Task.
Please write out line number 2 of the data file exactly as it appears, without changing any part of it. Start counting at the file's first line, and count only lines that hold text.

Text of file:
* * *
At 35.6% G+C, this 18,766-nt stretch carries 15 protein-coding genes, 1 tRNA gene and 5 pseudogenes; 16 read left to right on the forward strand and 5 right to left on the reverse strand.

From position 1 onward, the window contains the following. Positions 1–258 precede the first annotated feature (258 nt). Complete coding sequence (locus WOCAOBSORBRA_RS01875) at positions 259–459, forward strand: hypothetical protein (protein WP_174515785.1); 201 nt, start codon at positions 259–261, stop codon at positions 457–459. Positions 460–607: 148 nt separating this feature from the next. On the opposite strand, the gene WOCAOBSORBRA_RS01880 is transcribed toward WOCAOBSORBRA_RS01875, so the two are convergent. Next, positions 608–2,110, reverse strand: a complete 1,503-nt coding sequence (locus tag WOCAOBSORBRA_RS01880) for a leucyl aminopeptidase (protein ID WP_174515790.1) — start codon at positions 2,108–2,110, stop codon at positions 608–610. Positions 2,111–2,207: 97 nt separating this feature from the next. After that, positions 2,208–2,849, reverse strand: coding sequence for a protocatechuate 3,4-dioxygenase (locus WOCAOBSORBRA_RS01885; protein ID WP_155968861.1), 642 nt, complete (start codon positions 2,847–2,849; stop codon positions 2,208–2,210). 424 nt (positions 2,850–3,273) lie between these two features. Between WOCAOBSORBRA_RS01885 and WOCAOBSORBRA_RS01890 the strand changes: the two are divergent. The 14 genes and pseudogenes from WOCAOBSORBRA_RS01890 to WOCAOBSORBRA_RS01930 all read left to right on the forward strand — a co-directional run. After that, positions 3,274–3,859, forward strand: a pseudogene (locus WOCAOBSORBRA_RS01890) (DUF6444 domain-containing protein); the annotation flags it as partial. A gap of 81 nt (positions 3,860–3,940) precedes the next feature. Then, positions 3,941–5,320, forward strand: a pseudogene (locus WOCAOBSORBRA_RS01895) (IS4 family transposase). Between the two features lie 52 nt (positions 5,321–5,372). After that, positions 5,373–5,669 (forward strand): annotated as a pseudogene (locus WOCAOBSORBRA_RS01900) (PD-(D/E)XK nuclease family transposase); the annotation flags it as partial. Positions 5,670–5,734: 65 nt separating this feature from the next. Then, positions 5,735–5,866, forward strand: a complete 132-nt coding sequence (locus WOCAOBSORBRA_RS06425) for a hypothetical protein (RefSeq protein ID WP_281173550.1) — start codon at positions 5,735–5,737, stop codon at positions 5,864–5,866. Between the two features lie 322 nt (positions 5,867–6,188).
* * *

From position 1 onward, the window contains the following. Positions 1–258 precede the first annotated feature (258 nt). Complete coding sequence (locus WOCAOBSORBRA_RS01875) at positions 259–459, forward strand: hypothetical protein (protein WP_174515785.1); 201 nt, start codon at positions 259–261, stop codon at positions 457–459. Positions 460–607: 148 nt separating this feature from the next. On the opposite strand, the gene WOCAOBSORBRA_RS01880 is transcribed toward WOCAOBSORBRA_RS01875, so the two are convergent. Next, positions 608–2,110, reverse strand: a complete 1,503-nt coding sequence (locus tag WOCAOBSORBRA_RS01880) for a leucyl aminopeptidase (protein ID WP_174515790.1) — start codon at positions 2,108–2,110, stop codon at positions 608–610. Positions 2,111–2,207: 97 nt separating this feature from the next. After that, positions 2,208–2,849, reverse strand: coding sequence for a protocatechuate 3,4-dioxygenase (locus WOCAOBSORBRA_RS01885; protein ID WP_155968861.1), 642 nt, complete (start codon positions 2,847–2,849; stop codon positions 2,208–2,210). 424 nt (positions 2,850–3,273) lie between these two features. Between WOCAOBSORBRA_RS01885 and WOCAOBSORBRA_RS01890 the strand changes: the two are divergent. The 14 genes and pseudogenes from WOCAOBSORBRA_RS01890 to WOCAOBSORBRA_RS01930 all read left to right on the forward strand — a co-directional run. After that, positions 3,274–3,859, forward strand: a pseudogene (locus WOCAOBSORBRA_RS01890) (DUF6444 domain-containing protein); the annotation flags it as partial. A gap of 81 nt (positions 3,860–3,940) precedes the next feature. Then, positions 3,941–5,320, forward strand: a pseudogene (locus WOCAOBSORBRA_RS01895) (IS4 family transposase). Between the two features lie 52 nt (positions 5,321–5,372). After that, positions 5,373–5,669 (forward strand): annotated as a pseudogene (locus WOCAOBSORBRA_RS01900) (PD-(D/E)XK nuclease family transposase); the annotation flags it as partial. Positions 5,670–5,734: 65 nt separating this feature from the next. Then, positions 5,735–5,866, forward strand: a complete 132-nt coding sequence (locus WOCAOBSORBRA_RS06425) for a hypothetical protein (RefSeq protein ID WP_281173550.1) — start codon at positions 5,735–5,737, stop codon at positions 5,864–5,866. Between the two features lie 322 nt (positions 5,867–6,188).